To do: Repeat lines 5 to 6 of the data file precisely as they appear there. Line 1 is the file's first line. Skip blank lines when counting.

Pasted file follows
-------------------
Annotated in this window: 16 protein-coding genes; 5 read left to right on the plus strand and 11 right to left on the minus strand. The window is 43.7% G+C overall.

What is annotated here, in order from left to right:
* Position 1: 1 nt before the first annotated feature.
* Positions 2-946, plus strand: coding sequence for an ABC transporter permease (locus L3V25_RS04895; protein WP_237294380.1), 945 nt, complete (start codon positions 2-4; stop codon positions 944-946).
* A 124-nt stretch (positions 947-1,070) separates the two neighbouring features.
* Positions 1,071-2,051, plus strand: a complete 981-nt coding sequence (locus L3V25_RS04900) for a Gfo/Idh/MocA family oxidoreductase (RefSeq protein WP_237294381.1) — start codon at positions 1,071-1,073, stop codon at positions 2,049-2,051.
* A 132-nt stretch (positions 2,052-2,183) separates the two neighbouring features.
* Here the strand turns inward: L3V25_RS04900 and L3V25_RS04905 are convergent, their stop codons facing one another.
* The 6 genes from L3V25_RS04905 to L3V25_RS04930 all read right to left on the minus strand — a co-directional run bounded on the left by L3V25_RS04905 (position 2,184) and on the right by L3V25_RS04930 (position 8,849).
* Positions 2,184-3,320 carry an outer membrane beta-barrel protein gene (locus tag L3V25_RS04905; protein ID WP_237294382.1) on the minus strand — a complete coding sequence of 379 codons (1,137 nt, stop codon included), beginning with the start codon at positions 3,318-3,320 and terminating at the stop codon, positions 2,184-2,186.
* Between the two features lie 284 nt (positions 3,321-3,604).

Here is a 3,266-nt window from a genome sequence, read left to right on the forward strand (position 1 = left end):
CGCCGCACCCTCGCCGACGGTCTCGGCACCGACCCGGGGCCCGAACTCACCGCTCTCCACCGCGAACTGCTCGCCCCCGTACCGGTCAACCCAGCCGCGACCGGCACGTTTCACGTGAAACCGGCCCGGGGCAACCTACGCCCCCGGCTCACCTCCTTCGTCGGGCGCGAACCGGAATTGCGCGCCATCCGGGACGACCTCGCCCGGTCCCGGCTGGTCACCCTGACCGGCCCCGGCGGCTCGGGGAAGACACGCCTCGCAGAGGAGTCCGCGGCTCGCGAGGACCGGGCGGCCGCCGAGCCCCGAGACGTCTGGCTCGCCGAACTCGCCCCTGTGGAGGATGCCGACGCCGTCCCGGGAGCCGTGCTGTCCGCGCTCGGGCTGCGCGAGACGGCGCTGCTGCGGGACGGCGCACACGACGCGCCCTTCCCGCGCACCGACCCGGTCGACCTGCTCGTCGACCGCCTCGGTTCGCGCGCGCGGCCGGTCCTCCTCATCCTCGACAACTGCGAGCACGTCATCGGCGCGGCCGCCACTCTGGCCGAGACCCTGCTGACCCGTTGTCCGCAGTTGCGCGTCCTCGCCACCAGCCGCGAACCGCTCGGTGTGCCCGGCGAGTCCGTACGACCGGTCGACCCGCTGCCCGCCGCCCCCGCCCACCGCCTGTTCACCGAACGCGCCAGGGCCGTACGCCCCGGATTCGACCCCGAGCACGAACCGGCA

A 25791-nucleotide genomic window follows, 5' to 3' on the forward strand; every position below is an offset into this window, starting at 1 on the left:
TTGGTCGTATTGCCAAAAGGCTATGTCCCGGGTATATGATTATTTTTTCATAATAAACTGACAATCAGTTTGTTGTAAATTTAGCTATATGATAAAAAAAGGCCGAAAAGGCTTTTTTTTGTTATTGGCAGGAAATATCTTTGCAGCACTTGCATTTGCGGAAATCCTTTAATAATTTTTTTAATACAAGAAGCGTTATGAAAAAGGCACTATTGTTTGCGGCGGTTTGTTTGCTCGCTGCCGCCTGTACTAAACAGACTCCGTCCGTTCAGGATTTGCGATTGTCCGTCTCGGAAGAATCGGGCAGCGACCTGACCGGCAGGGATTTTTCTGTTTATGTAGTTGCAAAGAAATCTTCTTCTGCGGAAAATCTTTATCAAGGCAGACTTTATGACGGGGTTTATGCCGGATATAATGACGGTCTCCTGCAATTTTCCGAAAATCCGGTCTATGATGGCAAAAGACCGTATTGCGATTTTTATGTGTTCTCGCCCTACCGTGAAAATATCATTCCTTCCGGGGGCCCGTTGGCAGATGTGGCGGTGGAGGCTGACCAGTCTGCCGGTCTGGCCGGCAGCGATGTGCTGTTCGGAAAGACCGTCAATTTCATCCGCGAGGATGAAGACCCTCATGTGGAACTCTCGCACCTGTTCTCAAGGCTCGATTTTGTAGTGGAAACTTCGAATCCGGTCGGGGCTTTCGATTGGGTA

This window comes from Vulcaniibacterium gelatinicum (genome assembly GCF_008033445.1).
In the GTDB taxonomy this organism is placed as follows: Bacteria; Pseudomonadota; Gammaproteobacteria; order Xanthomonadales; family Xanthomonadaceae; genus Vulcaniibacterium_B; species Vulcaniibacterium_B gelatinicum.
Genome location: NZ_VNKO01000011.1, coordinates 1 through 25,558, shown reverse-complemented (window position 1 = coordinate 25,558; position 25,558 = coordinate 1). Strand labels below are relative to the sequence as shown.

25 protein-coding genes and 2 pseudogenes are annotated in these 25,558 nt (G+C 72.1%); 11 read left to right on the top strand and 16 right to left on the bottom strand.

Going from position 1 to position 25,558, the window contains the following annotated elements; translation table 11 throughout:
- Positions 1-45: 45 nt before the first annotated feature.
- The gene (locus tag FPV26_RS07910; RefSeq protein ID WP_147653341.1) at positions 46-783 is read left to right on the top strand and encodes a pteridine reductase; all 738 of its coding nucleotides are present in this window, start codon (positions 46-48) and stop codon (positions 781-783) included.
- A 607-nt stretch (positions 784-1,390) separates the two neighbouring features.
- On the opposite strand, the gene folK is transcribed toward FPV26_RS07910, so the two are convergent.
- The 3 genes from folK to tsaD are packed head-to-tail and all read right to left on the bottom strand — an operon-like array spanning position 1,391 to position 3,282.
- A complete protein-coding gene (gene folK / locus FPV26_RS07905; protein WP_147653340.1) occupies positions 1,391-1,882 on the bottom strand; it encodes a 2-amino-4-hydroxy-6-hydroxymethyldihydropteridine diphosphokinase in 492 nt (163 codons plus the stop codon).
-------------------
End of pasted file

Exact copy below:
* A 124-nt stretch (positions 947-1,070) separates the two neighbouring features.
* Positions 1,071-2,051, plus strand: a complete 981-nt coding sequence (locus L3V25_RS04900) for a Gfo/Idh/MocA family oxidoreductase (RefSeq protein WP_237294381.1) — start codon at positions 1,071-1,073, stop codon at positions 2,049-2,051.